Israel’s Smotrich: Stopping Gaza War Now Would be Folly

A woman walks with a girl past the rubble of a destroyed building in Khan Yunis in the southern Gaza Strip on July 8, 2024. (Photo by Bashar TALEB / AFP)
A woman walks with a girl past the rubble of a destroyed building in Khan Yunis in the southern Gaza Strip on July 8, 2024. (Photo by Bashar TALEB / AFP)
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Israel’s Smotrich: Stopping Gaza War Now Would be Folly

A woman walks with a girl past the rubble of a destroyed building in Khan Yunis in the southern Gaza Strip on July 8, 2024. (Photo by Bashar TALEB / AFP)
A woman walks with a girl past the rubble of a destroyed building in Khan Yunis in the southern Gaza Strip on July 8, 2024. (Photo by Bashar TALEB / AFP)

Israeli Finance Minister Bezalel Smotrich said on Monday it would be a huge mistake to stop Israel's military offensive in Gaza now.

Smotrich, who heads a pro-settler party which is part of Prime Minister Netanyahu's governing coalition, made the comment as Israeli officials continued talks via mediators about a possible ceasefire deal with Hamas.

He wrote on social media platform X: "Hamas is collapsing and begging for a ceasefire. This is the time to squeeze the neck until we crush and break the enemy. To stop now, just before the end, and let him recover and fight us again, is a senseless folly."

Several officials in the Middle East and the US believe the level of devastation in the Gaza Strip caused by the nine-month Israeli offensive likely has helped push Hamas to soften its demands for a ceasefire agreement.

Hamas over the weekend appeared to drop its longstanding demand that Israel promise to end the war as part of any ceasefire deal. The sudden shift has raised new hopes for progress in internationally brokered negotiations.

Netanyahu on Sunday boasted that military pressure — including Israel’s ongoing two-month offensive in the southern Gaza city of Rafah — “is what has led Hamas to enter negotiations.”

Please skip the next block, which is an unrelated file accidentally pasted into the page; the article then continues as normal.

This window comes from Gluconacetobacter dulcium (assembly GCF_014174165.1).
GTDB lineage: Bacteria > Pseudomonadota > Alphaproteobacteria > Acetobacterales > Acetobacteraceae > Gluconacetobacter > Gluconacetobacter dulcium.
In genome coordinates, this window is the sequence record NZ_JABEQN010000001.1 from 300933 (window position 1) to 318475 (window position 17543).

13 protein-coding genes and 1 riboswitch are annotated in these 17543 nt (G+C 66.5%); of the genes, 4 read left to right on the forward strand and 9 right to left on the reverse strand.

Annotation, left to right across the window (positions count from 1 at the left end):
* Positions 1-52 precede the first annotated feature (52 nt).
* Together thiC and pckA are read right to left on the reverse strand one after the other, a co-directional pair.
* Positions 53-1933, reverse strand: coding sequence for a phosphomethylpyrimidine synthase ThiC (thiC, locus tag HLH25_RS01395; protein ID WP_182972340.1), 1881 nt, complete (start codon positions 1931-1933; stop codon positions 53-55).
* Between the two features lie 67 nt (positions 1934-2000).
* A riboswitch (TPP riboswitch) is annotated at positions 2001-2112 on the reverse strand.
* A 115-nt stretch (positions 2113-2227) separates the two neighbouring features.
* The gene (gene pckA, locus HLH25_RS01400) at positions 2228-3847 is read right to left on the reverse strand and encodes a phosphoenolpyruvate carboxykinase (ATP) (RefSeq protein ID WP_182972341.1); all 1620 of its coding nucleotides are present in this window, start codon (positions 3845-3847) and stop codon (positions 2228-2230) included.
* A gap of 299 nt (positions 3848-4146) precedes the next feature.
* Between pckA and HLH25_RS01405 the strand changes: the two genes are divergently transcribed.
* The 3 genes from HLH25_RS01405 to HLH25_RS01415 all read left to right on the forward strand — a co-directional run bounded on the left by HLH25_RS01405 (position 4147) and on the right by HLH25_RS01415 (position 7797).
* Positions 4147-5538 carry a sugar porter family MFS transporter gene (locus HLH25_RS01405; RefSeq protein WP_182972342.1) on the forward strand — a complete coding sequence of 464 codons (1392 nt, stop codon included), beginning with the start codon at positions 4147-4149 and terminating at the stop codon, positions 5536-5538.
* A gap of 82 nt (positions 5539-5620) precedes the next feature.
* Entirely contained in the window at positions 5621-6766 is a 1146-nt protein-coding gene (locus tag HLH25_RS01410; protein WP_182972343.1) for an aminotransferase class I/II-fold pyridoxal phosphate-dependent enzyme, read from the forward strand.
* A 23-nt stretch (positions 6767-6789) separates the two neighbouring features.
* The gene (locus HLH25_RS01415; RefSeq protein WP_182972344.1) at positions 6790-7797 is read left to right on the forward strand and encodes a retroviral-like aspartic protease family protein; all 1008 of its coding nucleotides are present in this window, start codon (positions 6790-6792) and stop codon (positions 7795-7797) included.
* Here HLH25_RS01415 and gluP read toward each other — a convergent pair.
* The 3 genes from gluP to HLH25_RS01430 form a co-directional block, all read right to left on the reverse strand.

Israel Takes Advantage of Hezbollah’s Security Gap to Carry Out Assassinations

Lebanese citizens remove the debris of the car of a leader of Al-Jamaa Al-Islamiya who was targeted by Israel in eastern Lebanon. (AFP)
Lebanese citizens remove the debris of the car of a leader of Al-Jamaa Al-Islamiya who was targeted by Israel in eastern Lebanon. (AFP)
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Israel Takes Advantage of Hezbollah’s Security Gap to Carry Out Assassinations

Lebanese citizens remove the debris of the car of a leader of Al-Jamaa Al-Islamiya who was targeted by Israel in eastern Lebanon. (AFP)
Lebanese citizens remove the debris of the car of a leader of Al-Jamaa Al-Islamiya who was targeted by Israel in eastern Lebanon. (AFP)

The ongoing Israeli assassinations of Hezbollah fighters and leaders highlight a security and technological gap that the party has been unable to address.
On Thursday morning, Israeli drones killed a leader in Al-Jamaa Al-Islamiya, Mohammad Hamid Jabara from the town of Qaraoun, in a raid on the town of Gaza in the Bekaa region. Hours later, a member of Hezbollah was killed in an attack on his vehicle, shortly after he had left his mother’s house in the town of Jabal al-Butm in the South. The party mourned him in the afternoon.
Mostafa Asaad, a researcher in military and strategic affairs, told Asharq Al-Awsat that the two assassinations were part of a long series of Israeli attacks against leaders of Hezbollah, Al-Jamaa al-Islamiya, and the Hamas movement, throughout southern and eastern Lebanon.
But he added that the assassinations “are not linked to a political dimension”, although their pace decreases at times and intensifies at others. They are rather “a purely military calculation”, he said.
Asaad stressed that Hezbollah has not yet been able to “stop the breaches despite the encrypted transmission devices it uses, which are mostly Iranian devices developed using Chinese, Russian and North Korean models.”
Al-Jamaa Al-Islamiya, which is close to the Hamas movement, was the target of several Israeli strikes. On June 22, the Israeli army killed a member whom it said was responsible for supplying weapons to his faction and its ally, the Hamas movement. The faction had mourned nine of its members, including senior officials, since the start of the escalation.
In a statement, the Israeli army said that it killed Mohammad Jabara, who has links with the Hamas organization in Lebanon and was assigned to promote and implement terrorist plans and launch operations from Lebanon towards Israeli territory, some of which in cooperation with Al-Jamaa Al-Islamiya.
In the afternoon, Hezbollah mourned Hassan Muhanna, who was targeted by an Israeli drone in the Butm Mountains. Local media reported that a drone attacked his vehicle, before he got out of the car and hid among the trees, where he was hit by another missile that killed him.
On the other hand, Hezbollah announced that it had bombed the spy equipment at the Hadab Yarin site with appropriate weapons, which led to its destruction.
The Israeli army said that it carried out a raid on Hezbollah’s military infrastructure in the Ain al-Tineh area, and another attack on two of the party’s military sites in Qusayra and Maryamin.